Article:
Distinguishing employees from independent contractors is a perennial issue for employers and courts alike. The Michigan Court of Appeals’ opinion in Elde v Castles Brothers, Inc, provides additional guidance on what makes a worker an “employee” under Michigan’s Worker’s Disability Compensation Act—even when that worker is listed as self-employed on 1099 tax forms. The panel focused on the following facts, all of which were derived from the text of the WDCA: the plaintiff received the majority of his compensation from the defendant for eighteen years, he did not maintain a separate business, and he had no employees of his own. In addition, the plaintiff neither rendered services to the public nor held himself out as doing so. Elde demonstrates, therefore, that the WDCA requires courts to focus on the substance of the worker/employer relationship rather than labels.
Elde was a kitchen and bathroom remodeler. Castles Brothers provided him with the details for each job, and Elde submitted time sheets for his work. He would get his materials from Castles Brothers, and would alternate between using his own truck and tools and using those of Castles Brothers. Almost all of his income came from Castles Brothers, with the exception of a few projects he completed for friends and modest income and benefits from work at his church. He neither advertised his remodeling business nor had his own employees. On the other hand, Elde’s hours at Castles Brothers were neither required nor guaranteed. Castles Brothers required Elde to maintain commercial general liability insurance, which he procured as a sole proprietor, and he was paid wages with 1099 tax forms listing him as self-employed.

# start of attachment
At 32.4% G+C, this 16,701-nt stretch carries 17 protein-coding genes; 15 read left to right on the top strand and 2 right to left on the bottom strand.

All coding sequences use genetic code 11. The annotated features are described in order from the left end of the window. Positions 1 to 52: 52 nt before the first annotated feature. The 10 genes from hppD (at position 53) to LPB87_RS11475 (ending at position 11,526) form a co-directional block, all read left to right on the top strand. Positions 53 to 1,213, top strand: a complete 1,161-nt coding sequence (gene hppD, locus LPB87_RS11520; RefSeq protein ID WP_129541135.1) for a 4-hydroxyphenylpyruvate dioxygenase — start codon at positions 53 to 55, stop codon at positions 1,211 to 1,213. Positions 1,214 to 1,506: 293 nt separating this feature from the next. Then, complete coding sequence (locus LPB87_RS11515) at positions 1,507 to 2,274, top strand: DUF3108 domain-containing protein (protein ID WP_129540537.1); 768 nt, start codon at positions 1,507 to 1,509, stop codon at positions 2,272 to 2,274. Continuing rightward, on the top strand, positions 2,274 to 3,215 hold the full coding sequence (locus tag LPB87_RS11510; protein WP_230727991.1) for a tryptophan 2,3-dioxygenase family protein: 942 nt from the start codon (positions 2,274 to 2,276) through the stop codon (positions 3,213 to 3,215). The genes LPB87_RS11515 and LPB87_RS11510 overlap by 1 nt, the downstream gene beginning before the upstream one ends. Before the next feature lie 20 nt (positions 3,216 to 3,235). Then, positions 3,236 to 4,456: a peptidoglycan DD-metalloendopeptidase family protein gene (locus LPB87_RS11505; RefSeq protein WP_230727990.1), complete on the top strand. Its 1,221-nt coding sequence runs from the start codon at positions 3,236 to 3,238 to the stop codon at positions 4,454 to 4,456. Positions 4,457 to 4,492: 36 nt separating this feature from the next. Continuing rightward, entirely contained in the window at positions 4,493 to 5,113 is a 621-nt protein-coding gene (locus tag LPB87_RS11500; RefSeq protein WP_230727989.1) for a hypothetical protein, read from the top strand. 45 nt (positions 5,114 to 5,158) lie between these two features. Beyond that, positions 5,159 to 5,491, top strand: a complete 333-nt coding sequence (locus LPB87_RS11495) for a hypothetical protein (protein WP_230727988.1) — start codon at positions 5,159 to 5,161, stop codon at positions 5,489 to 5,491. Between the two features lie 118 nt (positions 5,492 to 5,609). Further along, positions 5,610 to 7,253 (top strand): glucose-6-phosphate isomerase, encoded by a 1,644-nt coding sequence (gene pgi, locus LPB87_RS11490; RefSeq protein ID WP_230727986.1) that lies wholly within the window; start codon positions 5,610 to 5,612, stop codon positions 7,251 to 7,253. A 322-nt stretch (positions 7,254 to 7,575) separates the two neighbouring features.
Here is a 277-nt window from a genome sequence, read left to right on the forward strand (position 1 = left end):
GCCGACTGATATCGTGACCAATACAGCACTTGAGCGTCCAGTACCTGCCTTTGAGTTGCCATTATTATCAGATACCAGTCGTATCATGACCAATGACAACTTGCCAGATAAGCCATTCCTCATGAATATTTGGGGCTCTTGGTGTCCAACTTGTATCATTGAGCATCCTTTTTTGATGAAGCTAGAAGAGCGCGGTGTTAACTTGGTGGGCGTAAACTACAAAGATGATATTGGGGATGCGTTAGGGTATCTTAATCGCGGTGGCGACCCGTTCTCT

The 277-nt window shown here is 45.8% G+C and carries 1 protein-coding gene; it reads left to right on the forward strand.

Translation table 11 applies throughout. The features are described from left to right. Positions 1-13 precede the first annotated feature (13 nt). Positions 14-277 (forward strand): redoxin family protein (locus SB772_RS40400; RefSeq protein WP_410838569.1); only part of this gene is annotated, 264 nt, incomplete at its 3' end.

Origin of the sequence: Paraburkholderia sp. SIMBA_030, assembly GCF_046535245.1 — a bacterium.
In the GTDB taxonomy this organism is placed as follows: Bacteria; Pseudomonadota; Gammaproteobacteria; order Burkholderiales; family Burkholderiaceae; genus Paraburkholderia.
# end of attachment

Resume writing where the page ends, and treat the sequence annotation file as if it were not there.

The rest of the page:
When Elde injured his back while working at a job for Castles Brothers, he filed an application for mediation or hearing with the Workers’ Compensation Agency. The magistrate concluded that Elde was Castles Brothers’ employee under the WDCA and both the Workers’ Compensation Appellate Commission and the Michigan Court of Appeals affirmed this decision.
The Michigan Court of Appeals focused on the WDCA’s definition of an “employee.” Under the WDCA, an “employee” is every person in the service of another, under any contract of hire, either express or implied “performing service in the course of the trade, business, profession, or occupation of an employer at the time of the injury, if the person in relation to this service does not maintain a separate business, does not hold himself or herself out to and render service to the public, and is not an employer subject to [the WDCA].” All of these factors were present in Elde. The panel noted that Elde’s receipt of 1099 forms was a relevant factor and one that could support a finding that he was an independent contractor. But the WDCA’s definition of an “employee” fit and, ultimately, was controlling.